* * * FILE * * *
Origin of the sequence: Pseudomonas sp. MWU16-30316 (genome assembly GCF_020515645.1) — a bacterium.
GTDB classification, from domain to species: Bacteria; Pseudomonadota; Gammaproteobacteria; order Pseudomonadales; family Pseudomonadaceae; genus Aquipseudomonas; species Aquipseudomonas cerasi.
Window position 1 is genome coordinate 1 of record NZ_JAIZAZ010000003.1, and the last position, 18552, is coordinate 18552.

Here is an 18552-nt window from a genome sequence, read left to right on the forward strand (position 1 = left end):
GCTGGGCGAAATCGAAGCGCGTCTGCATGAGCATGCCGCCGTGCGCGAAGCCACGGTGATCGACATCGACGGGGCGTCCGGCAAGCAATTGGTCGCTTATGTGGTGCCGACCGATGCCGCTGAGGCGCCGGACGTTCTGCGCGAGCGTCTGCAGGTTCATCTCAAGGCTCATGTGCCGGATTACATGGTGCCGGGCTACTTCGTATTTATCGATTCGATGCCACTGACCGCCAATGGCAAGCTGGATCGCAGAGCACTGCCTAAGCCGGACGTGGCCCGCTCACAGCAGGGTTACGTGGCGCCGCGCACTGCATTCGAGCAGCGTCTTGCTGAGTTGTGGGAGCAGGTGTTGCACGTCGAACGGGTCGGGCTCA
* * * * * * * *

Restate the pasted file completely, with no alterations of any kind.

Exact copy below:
Origin of the sequence: Pseudomonas sp. MWU16-30316 (genome assembly GCF_020515645.1) — a bacterium.
GTDB classification, from domain to species: Bacteria; Pseudomonadota; Gammaproteobacteria; order Pseudomonadales; family Pseudomonadaceae; genus Aquipseudomonas; species Aquipseudomonas cerasi.
Window position 1 is genome coordinate 1 of record NZ_JAIZAZ010000003.1, and the last position, 18552, is coordinate 18552.

Here is an 18552-nt window from a genome sequence, read left to right on the forward strand (position 1 = left end):
GCTGGGCGAAATCGAAGCGCGTCTGCATGAGCATGCCGCCGTGCGCGAAGCCACGGTGATCGACATCGACGGGGCGTCCGGCAAGCAATTGGTCGCTTATGTGGTGCCGACCGATGCCGCTGAGGCGCCGGACGTTCTGCGCGAGCGTCTGCAGGTTCATCTCAAGGCTCATGTGCCGGATTACATGGTGCCGGGCTACTTCGTATTTATCGATTCGATGCCACTGACCGCCAATGGCAAGCTGGATCGCAGAGCACTGCCTAAGCCGGACGTGGCCCGCTCACAGCAGGGTTACGTGGCGCCGCGCACTGCATTCGAGCAGCGTCTTGCTGAGTTGTGGGAGCAGGTGTTGCACGTCGAACGGGTCGGGCTCA